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Yesterday on a long drive from Baltimore, I listened to scientist and baker Shirley Corriher explain the chemistry of baking on NRP.   Several things she said piqued my interest, but I raised the volume when she explained how chocolate chip cookies sometimes flatten and spread, making that unwanted crepe-like cookie.  She said to do two things to keep those cookies thick like one sees in bakeries.

  1. Use bread or unbleached flour since they have a higher protein content.
  2. Make the dough and refrigerate overnight to let it hydrate for a longer period.  The longer the moisture can combine, the better for more gluten strands and breaking down starches and sugars.

I decided to make a test batch using both techniques (I used unbleached bread flour to hedge my bets).  I used the classic Toll House recipe (I usually do) with Ghiardelli semisweet chip and walnuts.  The results?  Absolutely no spread whatsoever.  I’m not sure if it was the bread flour or the refrigeration, but these cookies were the perfect thickness.  Try one or both of these easy steps to ensure perfect chocolate chip cookies the next time you bake a batch.

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It was been raining steadily all day and I’ve been in the mood for risotto.  Done properly, risotto can be stick-to-your-ribs good and perfect for a dreary day like today.  I came across this recipe in the RSVP restaurant recipe section of the November 2008 Bon Appétit (one of my favorite features in the magazine).  The recipe calls for fairly basic ingredients, all of which make for a classic risotto.  I liked the idea of pairing it with fish since fish always seems like a good idea to me. 

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I used oyster and shiitake mushrooms for this recipe.

Striped Bass with Mushroom Risotto (adapted from San Diego’s Quarter Kitchen’s recipe in Bon Appétit)
yields 4

Mushroom Risotto
6 C. low salt chicken broth
1/2 C. (1 stick) butter, divided in half
3 + 3 Tbs. shallots
1 clove garlic, minced
12 oz. assorted wild mushrooms (chanterelle, crimini, or shiitake)
1 3/4 C. arborio rice
1 C. dry white wine
1/3 C. chopped Italian parsley
1/3 C. Parmesan cheese (plus more to taste)

Fish
3 Tbs. olive oil
4 5 oz. striped bass fillets

Simmer broth in medium saucepan and keep warm.  Melt 1/4 C. (1/2 stick) of butter in large skillet over medium-high heat.  Add 3 Tbs. shallots, garlic, and the mushrooms.  Sauté until mushrooms are soft (about 10 minutes).  Season with salt and pepper.

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Melt 1/4 C. (1/2 stick) in another heavy large saucepan over medium-high heat.  Add 3 Tbs. shallots, sauté until soft, about 2 minutes.  Add rice and stir for 1 minute.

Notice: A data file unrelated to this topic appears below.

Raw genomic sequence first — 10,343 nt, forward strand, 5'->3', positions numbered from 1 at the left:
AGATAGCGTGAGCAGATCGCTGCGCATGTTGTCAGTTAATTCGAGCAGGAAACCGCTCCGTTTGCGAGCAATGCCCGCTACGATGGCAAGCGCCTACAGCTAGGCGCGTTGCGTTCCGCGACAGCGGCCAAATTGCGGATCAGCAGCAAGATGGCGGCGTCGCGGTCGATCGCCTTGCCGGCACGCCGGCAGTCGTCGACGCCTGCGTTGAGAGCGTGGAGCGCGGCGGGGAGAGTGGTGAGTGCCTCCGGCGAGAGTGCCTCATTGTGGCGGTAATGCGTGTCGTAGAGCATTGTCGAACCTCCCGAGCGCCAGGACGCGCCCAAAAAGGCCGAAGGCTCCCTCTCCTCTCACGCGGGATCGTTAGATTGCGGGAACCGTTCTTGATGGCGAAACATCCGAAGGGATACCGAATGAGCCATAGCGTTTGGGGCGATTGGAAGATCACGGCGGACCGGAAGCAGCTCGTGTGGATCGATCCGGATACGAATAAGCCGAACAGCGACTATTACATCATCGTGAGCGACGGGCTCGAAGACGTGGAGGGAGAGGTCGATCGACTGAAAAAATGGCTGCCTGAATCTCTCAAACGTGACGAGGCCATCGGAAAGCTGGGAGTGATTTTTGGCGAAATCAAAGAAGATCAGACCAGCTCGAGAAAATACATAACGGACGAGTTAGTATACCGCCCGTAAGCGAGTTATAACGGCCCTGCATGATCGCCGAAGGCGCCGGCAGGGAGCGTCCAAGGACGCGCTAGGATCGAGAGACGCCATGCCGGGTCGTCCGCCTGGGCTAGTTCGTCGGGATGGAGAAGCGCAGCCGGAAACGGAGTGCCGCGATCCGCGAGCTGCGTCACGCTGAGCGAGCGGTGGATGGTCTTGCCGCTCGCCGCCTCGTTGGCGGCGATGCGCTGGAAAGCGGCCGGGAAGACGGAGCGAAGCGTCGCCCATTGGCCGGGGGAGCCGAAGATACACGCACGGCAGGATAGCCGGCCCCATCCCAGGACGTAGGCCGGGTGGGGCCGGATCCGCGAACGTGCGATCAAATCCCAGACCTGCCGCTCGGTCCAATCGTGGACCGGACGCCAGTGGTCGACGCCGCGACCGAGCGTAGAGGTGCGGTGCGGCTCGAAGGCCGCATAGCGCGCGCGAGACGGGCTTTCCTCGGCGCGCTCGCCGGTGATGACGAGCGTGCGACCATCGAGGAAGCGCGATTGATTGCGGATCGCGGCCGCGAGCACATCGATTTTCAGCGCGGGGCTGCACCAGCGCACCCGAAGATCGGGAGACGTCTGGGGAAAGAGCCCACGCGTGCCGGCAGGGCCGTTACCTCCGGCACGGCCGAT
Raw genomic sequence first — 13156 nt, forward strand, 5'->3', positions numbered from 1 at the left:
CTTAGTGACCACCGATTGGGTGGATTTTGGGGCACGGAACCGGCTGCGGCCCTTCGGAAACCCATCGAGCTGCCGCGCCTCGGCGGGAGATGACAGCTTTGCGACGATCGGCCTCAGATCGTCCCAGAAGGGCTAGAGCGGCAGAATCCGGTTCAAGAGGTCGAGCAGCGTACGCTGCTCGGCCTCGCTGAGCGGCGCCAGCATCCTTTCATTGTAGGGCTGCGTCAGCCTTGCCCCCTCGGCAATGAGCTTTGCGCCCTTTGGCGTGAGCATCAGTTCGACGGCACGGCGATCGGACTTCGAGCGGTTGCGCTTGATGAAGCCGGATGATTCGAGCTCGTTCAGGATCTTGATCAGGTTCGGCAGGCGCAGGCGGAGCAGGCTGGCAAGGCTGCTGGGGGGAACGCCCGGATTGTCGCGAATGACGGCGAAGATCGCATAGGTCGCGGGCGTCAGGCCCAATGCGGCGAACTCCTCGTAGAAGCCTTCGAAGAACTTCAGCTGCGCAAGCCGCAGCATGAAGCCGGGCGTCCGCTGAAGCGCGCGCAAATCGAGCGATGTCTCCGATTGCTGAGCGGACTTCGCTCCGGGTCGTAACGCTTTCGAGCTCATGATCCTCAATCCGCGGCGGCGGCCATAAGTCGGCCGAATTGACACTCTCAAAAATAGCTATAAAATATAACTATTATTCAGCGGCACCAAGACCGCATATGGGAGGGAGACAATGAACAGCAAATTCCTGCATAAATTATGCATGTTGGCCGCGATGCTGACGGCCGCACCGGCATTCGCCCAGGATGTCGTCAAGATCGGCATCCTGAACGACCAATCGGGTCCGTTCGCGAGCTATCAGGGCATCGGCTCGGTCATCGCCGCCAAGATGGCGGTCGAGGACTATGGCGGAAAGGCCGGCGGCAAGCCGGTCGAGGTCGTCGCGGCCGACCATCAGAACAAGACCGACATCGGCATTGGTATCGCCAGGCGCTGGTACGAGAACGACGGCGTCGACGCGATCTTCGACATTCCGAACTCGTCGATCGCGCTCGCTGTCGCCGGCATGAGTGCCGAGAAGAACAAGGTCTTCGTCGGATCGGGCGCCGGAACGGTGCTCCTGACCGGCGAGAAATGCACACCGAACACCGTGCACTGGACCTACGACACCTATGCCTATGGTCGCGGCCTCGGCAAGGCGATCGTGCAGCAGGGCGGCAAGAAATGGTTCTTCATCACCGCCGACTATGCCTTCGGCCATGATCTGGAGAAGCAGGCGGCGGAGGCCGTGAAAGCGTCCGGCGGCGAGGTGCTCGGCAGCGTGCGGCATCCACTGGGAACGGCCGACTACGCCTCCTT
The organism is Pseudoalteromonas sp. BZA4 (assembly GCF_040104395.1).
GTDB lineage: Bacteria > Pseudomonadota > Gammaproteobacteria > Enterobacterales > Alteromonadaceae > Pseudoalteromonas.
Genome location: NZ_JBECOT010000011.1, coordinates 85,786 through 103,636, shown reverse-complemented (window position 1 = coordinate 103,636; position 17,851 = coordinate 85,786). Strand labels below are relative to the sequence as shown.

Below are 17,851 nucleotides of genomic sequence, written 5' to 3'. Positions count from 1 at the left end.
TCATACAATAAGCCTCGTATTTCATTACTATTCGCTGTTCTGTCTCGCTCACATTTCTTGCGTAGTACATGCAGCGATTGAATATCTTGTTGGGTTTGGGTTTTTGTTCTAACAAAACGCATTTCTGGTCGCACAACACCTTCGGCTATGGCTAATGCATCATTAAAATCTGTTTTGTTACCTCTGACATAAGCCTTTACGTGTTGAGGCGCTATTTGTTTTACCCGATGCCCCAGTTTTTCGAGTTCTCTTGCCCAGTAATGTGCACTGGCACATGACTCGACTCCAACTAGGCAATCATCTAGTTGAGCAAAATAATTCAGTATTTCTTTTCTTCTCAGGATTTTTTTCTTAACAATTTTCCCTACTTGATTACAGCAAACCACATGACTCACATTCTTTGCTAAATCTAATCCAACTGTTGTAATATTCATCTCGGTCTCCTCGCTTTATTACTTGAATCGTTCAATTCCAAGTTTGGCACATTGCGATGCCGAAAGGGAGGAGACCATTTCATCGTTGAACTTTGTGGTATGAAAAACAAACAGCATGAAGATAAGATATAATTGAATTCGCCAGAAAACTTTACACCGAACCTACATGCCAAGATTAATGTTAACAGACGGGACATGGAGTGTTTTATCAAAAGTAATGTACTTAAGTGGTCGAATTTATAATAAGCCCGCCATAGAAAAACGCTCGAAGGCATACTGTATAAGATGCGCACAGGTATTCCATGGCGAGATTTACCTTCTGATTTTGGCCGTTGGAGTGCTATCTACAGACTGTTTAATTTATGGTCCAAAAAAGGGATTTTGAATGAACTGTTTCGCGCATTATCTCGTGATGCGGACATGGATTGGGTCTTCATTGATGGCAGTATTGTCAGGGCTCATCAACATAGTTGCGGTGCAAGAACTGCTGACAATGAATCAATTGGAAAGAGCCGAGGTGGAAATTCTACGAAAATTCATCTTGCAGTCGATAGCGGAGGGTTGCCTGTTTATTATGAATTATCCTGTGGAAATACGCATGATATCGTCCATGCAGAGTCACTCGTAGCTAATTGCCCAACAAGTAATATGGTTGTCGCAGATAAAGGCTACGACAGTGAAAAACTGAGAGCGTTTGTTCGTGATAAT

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Add wine and stir until almost dry, about 4 minutes.  Add 1 C. warm broth and simmer for 2 minutes, stirring occasionally.  Add 2 C. broth and simmer 4 minutes, stirring occasionally.  Add 2 C. broth, mushroom mixture, parsley, and 1/3 C. cheese.  Simmer until creamy and rice is tender, but still firm to bite, about 8 minutes.  Season with salt and pepper.

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Meanwhile, set oven on broil.  Add oil to ovenproof skillet on high heat.  Sprinkle fish with salt and pepper and cook, skin side down until skin is crisp (about 4 mintues). 

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Transfer skillet to oven and broil about 6 inches from heat for about 4-6 minutes until fish is cooked through.

Serve risotto with more parmesan cheese to taste and top with fish.  I drizzled with risotto with a truffle olive oil – mmmm.

This month’s Daring Bakers Challenge was a pleasure to complete and eat – pizza is always welcome in our house.  Having to complete two kinds of pizza, I decided to make a family favorite, pesto and shrimp, and something new for me, a gorgonzola and grape pizza.  As I have mentioned before, I have been intensely involved in a political campaign, so time has been a very precious commodity.  Homemade pizza, while seemingly daunting, is actually a wonderful option for busy cooks since total prep and cooking time is about a half hour.

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BASIC PIZZA DOUGH
Original recipe taken from “The Bread Baker’s Apprentice” by Peter Reinhart.

yield 3 large pizzas

Ingredients:
4 1/2 Cups Unbleached high-gluten (%14) bread flour or all purpose flour, chilled
1 3/4 Tsp Salt
1 Tsp Instant yeast
1/4 Cup (Olive oil or vegetable oil
1 3/4 Cups  Water, ice cold
1 Tb sugar
Semolina/durum flour or cornmeal for dusting

DAY ONE

Method:
1. Mix together the flour, salt and instant yeast in a big bowl (or in the bowl of your stand mixer).

2. Add the oil, sugar and cold water and mix well (with the help of a large wooden spoon or with the paddle attachment, on low speed) in order to form a sticky ball of dough. On a clean surface, knead for about 5-7 minutes, until the dough is smooth and the ingredients are homogeneously distributed. If it is too wet, add a little flour (not too much, though) and if it is too dry add 1 or 2 teaspoons extra water.

3. Flour a work surface or counter.

4. With the help of a metal or plastic dough scraper, cut the dough into 3 equal pieces

5. Sprinkle some flour over the dough. Make sure your hands are dry and then flour them.  Gently round each piece into a ball.

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6. Transfer the dough balls to the lined jelly pan and mist them generously with spray oil. Slip the pan into plastic bag or enclose in plastic food wrap.

7. Put the pan into the refrigerator and let the dough rest overnight or for up to thee days.

DAY TWO

8. On the day you plan to eat pizza, exactly 2 hours before you make it, remove the desired number of dough balls from the refrigerator. Dust the counter with flour and spray lightly with oil. Place the dough balls on a floured surface and sprinkle them with flour. Dust your hands with flour and delicately press the dough into disks about 1/2 inch/1.3 cm thick and 5 inches/12.7 cm in diameter. Sprinkle with flour and mist with oil. Loosely cover the dough rounds with plastic wrap and then allow to rest for 2 hours.

9. At least 45 minutes before making the pizza, place a baking stone on the lower third of the oven.  Preheat the oven as hot as possible (500° F).